cognate vocab as a measure of relatedness

Ross Clark (FOA DALSL) r.clark at
Wed Jun 12 05:05:03 UTC 2002

In the back of Samarin's book Field Linguistics, he gives parallel 100-item
lists in English, French, Spanish and German, which makes it fairly handy
for a quick computation. Using a generous definition of cognacy, I get

    English-German    75%
    English-French     36%

Given that 200-list figures are normally lower, this would be roughly
consistent with the numbers that Andy has quoted.
Note that the English-French cognates are almost all directly-inherited. The
only ones clearly resulting from ME borrowings are person/personne,
grease/graisse, mountain/montaigne and round/rond.

Ross Clark

-----Original Message-----
From: Andy Pawley [mailto:apawley at]
Sent: Wednesday, 12 June 2002 3:15 p.m.
Subject: Re: cognate vocab as a measure of relatedness

Re Adrian Clynes' question:

1) What percentage of basic vocabulary is cognate in English and German,
using (say) a 200-item Swadesh list?
2) Ditto, for English and French?

In his book A Course in Modern Linguistics Hockett (1958) says contemporary
English and German share approx. 59 percent cognates on the 200 meaning

I have an idea the figure for English and French is around 20-25 percent. As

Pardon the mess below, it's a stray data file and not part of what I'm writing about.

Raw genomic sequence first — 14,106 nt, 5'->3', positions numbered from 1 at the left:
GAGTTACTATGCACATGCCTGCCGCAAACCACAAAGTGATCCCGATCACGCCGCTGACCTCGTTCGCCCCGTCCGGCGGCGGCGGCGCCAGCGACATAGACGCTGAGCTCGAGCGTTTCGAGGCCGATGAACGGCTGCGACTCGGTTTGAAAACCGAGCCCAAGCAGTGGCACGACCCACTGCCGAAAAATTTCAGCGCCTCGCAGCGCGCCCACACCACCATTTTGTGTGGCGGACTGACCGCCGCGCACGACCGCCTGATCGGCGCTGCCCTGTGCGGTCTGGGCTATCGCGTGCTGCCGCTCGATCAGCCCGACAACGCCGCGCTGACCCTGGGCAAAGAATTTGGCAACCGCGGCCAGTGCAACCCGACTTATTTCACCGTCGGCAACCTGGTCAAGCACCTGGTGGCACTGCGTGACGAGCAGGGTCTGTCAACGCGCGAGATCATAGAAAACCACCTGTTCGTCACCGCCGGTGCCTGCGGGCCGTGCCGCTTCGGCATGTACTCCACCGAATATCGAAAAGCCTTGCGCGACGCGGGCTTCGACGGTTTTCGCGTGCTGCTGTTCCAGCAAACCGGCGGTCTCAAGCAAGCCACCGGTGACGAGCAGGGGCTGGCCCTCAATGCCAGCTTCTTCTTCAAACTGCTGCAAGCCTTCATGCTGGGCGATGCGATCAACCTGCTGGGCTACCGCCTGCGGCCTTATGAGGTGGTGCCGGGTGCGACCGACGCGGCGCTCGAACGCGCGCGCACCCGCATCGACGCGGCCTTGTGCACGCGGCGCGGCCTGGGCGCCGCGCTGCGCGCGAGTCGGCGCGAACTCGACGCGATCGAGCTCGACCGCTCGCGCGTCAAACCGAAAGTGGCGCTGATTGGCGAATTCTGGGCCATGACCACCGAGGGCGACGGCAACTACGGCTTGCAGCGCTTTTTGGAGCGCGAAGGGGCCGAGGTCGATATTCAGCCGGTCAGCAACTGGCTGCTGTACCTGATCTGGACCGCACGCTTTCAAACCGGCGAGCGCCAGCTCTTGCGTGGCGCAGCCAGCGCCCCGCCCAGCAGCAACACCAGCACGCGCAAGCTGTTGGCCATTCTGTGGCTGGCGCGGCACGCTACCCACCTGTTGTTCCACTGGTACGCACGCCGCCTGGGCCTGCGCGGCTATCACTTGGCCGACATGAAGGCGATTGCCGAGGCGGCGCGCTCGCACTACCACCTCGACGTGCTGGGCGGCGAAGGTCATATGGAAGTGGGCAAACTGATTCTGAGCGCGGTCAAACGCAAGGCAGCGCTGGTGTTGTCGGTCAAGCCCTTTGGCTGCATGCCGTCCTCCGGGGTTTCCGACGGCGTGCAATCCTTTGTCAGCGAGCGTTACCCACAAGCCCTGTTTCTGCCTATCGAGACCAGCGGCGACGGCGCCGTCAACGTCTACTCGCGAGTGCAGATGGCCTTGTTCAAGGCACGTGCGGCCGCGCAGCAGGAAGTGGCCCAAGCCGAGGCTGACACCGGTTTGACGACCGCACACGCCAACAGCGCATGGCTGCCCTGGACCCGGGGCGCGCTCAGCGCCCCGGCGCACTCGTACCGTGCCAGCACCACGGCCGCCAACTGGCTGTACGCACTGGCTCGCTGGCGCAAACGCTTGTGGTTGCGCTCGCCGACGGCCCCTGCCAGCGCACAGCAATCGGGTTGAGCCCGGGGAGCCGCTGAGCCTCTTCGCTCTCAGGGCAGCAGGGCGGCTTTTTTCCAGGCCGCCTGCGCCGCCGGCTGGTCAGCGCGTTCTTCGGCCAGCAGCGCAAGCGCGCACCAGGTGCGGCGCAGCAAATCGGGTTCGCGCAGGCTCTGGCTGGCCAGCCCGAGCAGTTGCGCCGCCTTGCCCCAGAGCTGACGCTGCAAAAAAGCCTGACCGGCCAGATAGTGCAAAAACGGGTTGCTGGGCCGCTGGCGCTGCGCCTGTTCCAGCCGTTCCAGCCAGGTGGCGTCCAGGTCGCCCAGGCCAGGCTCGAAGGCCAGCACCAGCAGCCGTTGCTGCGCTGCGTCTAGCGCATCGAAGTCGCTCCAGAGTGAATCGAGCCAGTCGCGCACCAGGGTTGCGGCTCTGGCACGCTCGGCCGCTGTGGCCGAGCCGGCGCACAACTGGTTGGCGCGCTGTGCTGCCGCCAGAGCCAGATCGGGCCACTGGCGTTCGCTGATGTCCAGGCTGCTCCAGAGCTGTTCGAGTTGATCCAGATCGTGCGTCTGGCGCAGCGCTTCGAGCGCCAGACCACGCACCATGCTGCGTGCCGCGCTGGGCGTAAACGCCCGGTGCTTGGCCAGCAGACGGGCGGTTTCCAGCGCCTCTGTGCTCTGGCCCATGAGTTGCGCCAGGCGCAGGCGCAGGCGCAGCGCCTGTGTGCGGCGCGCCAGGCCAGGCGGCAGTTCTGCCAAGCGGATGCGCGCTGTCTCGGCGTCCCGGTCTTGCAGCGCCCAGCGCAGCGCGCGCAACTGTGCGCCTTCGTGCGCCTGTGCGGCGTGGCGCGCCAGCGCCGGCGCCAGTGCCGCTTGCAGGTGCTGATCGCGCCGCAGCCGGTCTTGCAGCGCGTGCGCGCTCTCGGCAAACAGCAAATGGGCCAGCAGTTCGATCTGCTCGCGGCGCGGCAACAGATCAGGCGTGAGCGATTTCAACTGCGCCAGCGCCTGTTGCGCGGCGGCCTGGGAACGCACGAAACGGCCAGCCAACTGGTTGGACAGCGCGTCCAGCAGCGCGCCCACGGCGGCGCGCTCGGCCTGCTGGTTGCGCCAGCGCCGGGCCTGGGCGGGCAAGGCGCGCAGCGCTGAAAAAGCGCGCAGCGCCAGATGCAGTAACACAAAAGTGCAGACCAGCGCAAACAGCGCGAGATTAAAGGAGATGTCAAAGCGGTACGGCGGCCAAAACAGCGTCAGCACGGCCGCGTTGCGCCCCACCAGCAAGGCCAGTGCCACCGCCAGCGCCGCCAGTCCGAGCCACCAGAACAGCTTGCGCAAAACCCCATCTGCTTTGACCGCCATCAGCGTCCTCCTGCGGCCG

I recall, figures for most of the Indo-European families are given in a book
on the lexicostatistics of IE languages by Isidore Dyen and Paul Black. I
forget the exact details but I think it was published in the 1970s.

Literary Dutch and German I believe have been scored at 84 per cent. That
reinforces David Mead's point about 60 to 90 percent being a grey area re
mutual intelligibility. Actually my experience is that mutual intellibility
is always pretty low if basic vocab. cognation is below 80 percent -- except
where speakers have had extensive exposure to each others' languages and are
therefore at least passively bilingual.  But obviously phonology plays a big

Andy Pawley

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